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How to Replace Front Upper Control Arms 1988-02 GMC Sierra 1500

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How to Replace Front Upper Control Arms 1988-02 GMC Sierra 1500

Created on: 2020-04-29

Watch this video to learn how to install a new upper control arm on your 1988 to 2002 GMC Yukon.

Installation Video
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Safely raise and support your vehicle on the frame so your suspension can hang. Now that we've safely raised the vehicle, let's remove this by using a small pry bar right in this little slot. Now you can see your 22-millimeter lug nuts, remove those. Now, with the wheels off, we have a clear view of where our upper ball joint nut is right here above the axle, go ahead and get that cotter pin out of there. It might not want to necessarily come out, you might have to cut it and then punch it through and try to grab on to it. Ooh. So, I sprayed that down again. Now, I'm gonna use my wrench. I'm gonna try to get this off of here. That right off of there. Now, we're gonna get the ABS wire off of the upper control arm. There's a bolt that comes through from the bottom to the top, hold the bottom, take off the top nut. Let's get this off of here.

Now we're gonna carefully push back the caliper piston. If you look right here, that's the piston. We want that to go all the way back as far as it can go. Some people would choose to open up their bleeder screw. If yours is in poor condition like ours is, it's probably going to break off. In which case, just push it back nice and slow. Now, we have a steel piston here, it's not ceramic. So, it's okay to go ahead and try to pry up against it. You can test it with a magnet. If the magnet holds, you know it's steel. Let's use a three-eighths Allen socket and remove these slider pins. Let's grab the caliper off of here and set that aside. Let's go ahead and get this rotor off of here.

Now that we have the caliper hanging, not from the flex hose, we have it hanging from a nice cord here, that way there it's not putting any pressure on that flex hose, we're gonna go ahead and take the upper ball joint nut, we're gonna put it on just a couple threads here. The reason for starting this on a couple threads is because the next thing we're gonna do is take a pickle fork and we're gonna try to separate these two. Once it separates, we wanna make sure that the knuckle doesn't come flying down and potentially rip the axle apart. Take your pickle fork and your little hammer, separate the two.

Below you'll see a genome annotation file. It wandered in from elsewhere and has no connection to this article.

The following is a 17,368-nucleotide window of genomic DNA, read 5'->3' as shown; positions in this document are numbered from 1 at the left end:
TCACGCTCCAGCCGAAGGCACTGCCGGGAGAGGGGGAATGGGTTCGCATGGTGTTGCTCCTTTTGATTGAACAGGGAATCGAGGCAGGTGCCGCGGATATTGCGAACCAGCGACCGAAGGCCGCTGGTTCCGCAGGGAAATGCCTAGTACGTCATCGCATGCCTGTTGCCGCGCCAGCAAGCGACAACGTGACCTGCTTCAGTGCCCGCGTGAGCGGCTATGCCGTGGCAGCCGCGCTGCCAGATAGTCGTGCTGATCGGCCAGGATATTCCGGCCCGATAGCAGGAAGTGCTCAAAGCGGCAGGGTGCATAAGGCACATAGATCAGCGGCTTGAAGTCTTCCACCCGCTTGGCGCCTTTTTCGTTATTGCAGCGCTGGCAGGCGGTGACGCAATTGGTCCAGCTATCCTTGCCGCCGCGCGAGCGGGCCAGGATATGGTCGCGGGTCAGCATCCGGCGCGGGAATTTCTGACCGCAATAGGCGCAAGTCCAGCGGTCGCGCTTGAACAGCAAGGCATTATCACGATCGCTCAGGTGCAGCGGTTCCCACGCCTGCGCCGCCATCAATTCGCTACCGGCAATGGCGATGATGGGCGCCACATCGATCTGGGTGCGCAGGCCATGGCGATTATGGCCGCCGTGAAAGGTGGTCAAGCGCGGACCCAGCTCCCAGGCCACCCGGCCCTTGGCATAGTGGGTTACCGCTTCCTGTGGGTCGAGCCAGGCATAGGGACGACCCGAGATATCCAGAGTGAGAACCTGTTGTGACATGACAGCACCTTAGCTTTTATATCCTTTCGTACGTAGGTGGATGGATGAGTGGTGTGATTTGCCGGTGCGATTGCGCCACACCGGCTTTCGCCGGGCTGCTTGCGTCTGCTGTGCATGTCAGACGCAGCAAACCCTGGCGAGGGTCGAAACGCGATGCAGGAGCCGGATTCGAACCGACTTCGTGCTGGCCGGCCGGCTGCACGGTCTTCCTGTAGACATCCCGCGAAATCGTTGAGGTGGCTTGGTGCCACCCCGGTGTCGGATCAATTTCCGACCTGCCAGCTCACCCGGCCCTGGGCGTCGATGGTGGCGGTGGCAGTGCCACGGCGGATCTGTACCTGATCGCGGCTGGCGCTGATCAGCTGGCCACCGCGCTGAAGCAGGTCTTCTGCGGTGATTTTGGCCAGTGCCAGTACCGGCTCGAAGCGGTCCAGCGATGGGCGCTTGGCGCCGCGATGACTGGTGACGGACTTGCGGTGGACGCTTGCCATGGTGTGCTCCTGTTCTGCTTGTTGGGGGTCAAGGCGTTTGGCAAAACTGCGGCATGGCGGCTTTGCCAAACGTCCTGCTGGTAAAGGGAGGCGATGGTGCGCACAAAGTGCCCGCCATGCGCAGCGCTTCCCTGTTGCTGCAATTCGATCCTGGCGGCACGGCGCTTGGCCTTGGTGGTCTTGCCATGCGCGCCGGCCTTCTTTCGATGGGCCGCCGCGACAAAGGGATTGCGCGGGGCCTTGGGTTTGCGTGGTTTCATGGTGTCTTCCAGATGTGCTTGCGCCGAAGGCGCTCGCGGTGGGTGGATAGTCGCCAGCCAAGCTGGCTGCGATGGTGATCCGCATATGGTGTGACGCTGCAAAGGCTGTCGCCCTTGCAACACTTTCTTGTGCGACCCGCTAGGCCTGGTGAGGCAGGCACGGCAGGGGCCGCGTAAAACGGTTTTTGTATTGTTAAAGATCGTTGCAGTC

Now that we've got this separated, let's go ahead and take the nut off. Just be careful as you take it off because this is going to swing down and you don't wanna separate this area of the axle. There we are. Carefully let's bring this down. The next thing we're gonna do, you can either remove this by removing all these push clips or just flip it up. Once you've done that, you can see the nut that we're gonna remove. And on the other side is where the bolt is gonna come through. I'm gonna hold that bolt with a 21-millimeter. Now, we're gonna remove this nut using a 21-millimeter as well. You can see it's starting to come out, and you can also see this right here. You wanna make sure that you don't lose those. If you drop one, just go ahead and grab it. It should just slide up the bolt just like that. We're gonna use a punch, we'll push this out the rest of the way. And then we're gonna do the same to the other side.

We just wanna remember that this was facing down. Let's do the same to this one. As you can tell, you can roll this up so you have a better view. That's always nice. Here it is, friends. So, now we're gonna take our two mounting bolts here. I like to use a little bit of grease. You could also use some copper Never-Seez. You do you, boo-boo. Go right along this shanked area. That's gonna help make sure these come out nice and easy down the line.